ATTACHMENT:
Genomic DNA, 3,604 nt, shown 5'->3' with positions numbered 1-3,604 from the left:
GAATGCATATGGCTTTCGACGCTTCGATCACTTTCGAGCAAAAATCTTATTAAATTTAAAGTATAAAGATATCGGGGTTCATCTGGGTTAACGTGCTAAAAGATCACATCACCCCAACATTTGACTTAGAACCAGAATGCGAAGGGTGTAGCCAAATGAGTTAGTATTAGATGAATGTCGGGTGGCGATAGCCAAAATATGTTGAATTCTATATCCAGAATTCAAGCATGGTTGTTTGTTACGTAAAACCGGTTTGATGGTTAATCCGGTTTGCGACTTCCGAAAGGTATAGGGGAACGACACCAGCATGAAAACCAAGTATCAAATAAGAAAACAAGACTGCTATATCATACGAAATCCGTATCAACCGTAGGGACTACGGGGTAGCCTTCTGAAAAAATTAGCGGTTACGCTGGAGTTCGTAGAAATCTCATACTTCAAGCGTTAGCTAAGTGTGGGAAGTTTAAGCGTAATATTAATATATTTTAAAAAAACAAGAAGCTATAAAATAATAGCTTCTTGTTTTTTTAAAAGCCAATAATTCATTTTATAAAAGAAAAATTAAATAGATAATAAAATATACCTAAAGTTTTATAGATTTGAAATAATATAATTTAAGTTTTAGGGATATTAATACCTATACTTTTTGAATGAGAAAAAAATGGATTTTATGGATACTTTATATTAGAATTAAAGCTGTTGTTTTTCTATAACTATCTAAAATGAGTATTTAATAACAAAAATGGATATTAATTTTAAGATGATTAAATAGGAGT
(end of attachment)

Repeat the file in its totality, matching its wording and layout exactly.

Genomic DNA, 3,604 nt, shown 5'->3' with positions numbered 1-3,604 from the left:
GAATGCATATGGCTTTCGACGCTTCGATCACTTTCGAGCAAAAATCTTATTAAATTTAAAGTATAAAGATATCGGGGTTCATCTGGGTTAACGTGCTAAAAGATCACATCACCCCAACATTTGACTTAGAACCAGAATGCGAAGGGTGTAGCCAAATGAGTTAGTATTAGATGAATGTCGGGTGGCGATAGCCAAAATATGTTGAATTCTATATCCAGAATTCAAGCATGGTTGTTTGTTACGTAAAACCGGTTTGATGGTTAATCCGGTTTGCGACTTCCGAAAGGTATAGGGGAACGACACCAGCATGAAAACCAAGTATCAAATAAGAAAACAAGACTGCTATATCATACGAAATCCGTATCAACCGTAGGGACTACGGGGTAGCCTTCTGAAAAAATTAGCGGTTACGCTGGAGTTCGTAGAAATCTCATACTTCAAGCGTTAGCTAAGTGTGGGAAGTTTAAGCGTAATATTAATATATTTTAAAAAAACAAGAAGCTATAAAATAATAGCTTCTTGTTTTTTTAAAAGCCAATAATTCATTTTATAAAAGAAAAATTAAATAGATAATAAAATATACCTAAAGTTTTATAGATTTGAAATAATATAATTTAAGTTTTAGGGATATTAATACCTATACTTTTTGAATGAGAAAAAAATGGATTTTATGGATACTTTATATTAGAATTAAAGCTGTTGTTTTTCTATAACTATCTAAAATGAGTATTTAATAACAAAAATGGATATTAATTTTAAGATGATTAAATAGGAGT